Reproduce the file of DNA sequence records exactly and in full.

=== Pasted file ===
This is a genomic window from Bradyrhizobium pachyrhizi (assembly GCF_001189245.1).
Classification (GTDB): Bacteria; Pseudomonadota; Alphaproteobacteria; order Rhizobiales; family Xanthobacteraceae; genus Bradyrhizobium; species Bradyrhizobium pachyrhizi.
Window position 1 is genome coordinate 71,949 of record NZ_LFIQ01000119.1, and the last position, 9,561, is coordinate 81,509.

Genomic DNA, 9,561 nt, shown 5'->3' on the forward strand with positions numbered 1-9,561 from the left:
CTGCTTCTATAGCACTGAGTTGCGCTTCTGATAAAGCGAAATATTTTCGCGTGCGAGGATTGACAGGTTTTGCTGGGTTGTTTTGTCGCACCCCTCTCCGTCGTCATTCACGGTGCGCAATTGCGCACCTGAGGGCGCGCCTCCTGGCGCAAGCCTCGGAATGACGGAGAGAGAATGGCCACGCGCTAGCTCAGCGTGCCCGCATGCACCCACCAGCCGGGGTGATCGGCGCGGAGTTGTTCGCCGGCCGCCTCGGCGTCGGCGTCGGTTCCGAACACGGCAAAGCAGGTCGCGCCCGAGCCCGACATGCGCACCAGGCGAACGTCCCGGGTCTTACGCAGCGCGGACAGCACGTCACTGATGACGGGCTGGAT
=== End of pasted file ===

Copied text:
This is a genomic window from Bradyrhizobium pachyrhizi (assembly GCF_001189245.1).
Classification (GTDB): Bacteria; Pseudomonadota; Alphaproteobacteria; order Rhizobiales; family Xanthobacteraceae; genus Bradyrhizobium; species Bradyrhizobium pachyrhizi.
Window position 1 is genome coordinate 71,949 of record NZ_LFIQ01000119.1, and the last position, 9,561, is coordinate 81,509.

Genomic DNA, 9,561 nt, shown 5'->3' on the forward strand with positions numbered 1-9,561 from the left:
CTGCTTCTATAGCACTGAGTTGCGCTTCTGATAAAGCGAAATATTTTCGCGTGCGAGGATTGACAGGTTTTGCTGGGTTGTTTTGTCGCACCCCTCTCCGTCGTCATTCACGGTGCGCAATTGCGCACCTGAGGGCGCGCCTCCTGGCGCAAGCCTCGGAATGACGGAGAGAGAATGGCCACGCGCTAGCTCAGCGTGCCCGCATGCACCCACCAGCCGGGGTGATCGGCGCGGAGTTGTTCGCCGGCCGCCTCGGCGTCGGCGTCGGTTCCGAACACGGCAAAGCAGGTCGCGCCCGAGCCCGACATGCGCACCAGGCGAACGTCCCGGGTCTTACGCAGCGCGGACAGCACGTCACTGATGACGGGCTGGAT